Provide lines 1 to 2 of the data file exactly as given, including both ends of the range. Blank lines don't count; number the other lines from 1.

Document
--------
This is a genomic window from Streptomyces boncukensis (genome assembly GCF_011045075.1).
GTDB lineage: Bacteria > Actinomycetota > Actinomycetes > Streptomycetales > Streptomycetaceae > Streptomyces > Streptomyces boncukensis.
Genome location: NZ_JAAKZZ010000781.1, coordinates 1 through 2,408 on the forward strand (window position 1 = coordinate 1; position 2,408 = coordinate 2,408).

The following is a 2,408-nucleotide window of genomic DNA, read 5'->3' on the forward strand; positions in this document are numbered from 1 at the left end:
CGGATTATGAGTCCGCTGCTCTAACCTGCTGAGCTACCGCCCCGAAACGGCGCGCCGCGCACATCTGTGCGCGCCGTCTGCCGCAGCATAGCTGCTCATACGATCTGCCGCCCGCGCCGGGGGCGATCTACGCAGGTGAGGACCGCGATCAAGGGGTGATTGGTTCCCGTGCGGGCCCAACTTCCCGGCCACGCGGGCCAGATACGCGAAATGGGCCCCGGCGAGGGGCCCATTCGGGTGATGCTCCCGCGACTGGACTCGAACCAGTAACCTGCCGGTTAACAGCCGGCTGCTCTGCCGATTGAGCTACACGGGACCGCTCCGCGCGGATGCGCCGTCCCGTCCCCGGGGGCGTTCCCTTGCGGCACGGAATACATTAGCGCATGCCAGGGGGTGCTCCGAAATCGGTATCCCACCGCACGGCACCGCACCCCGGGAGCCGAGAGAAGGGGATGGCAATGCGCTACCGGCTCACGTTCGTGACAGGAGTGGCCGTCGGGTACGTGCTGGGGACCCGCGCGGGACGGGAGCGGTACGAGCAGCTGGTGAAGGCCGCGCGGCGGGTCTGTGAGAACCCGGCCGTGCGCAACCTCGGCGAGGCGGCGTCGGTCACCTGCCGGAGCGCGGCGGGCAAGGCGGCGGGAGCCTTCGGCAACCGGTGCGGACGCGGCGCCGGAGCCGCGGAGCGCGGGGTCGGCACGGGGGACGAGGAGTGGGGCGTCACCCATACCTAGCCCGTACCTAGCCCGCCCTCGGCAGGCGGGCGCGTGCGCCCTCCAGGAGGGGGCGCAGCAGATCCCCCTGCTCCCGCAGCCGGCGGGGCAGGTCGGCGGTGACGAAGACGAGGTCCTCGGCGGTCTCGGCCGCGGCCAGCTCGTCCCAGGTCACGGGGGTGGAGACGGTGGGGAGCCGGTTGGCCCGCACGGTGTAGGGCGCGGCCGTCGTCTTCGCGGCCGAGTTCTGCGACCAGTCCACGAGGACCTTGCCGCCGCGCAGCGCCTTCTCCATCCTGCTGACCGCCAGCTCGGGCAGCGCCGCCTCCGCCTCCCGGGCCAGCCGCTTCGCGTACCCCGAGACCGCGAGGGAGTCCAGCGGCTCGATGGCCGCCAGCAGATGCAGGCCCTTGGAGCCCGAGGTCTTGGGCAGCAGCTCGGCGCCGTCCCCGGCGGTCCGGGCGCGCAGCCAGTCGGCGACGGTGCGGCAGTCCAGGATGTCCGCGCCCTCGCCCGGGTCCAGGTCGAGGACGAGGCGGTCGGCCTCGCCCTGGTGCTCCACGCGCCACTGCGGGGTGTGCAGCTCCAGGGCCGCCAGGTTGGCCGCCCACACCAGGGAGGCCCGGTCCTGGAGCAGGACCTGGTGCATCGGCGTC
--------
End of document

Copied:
This is a genomic window from Streptomyces boncukensis (genome assembly GCF_011045075.1).
GTDB lineage: Bacteria > Actinomycetota > Actinomycetes > Streptomycetales > Streptomycetaceae > Streptomyces > Streptomyces boncukensis.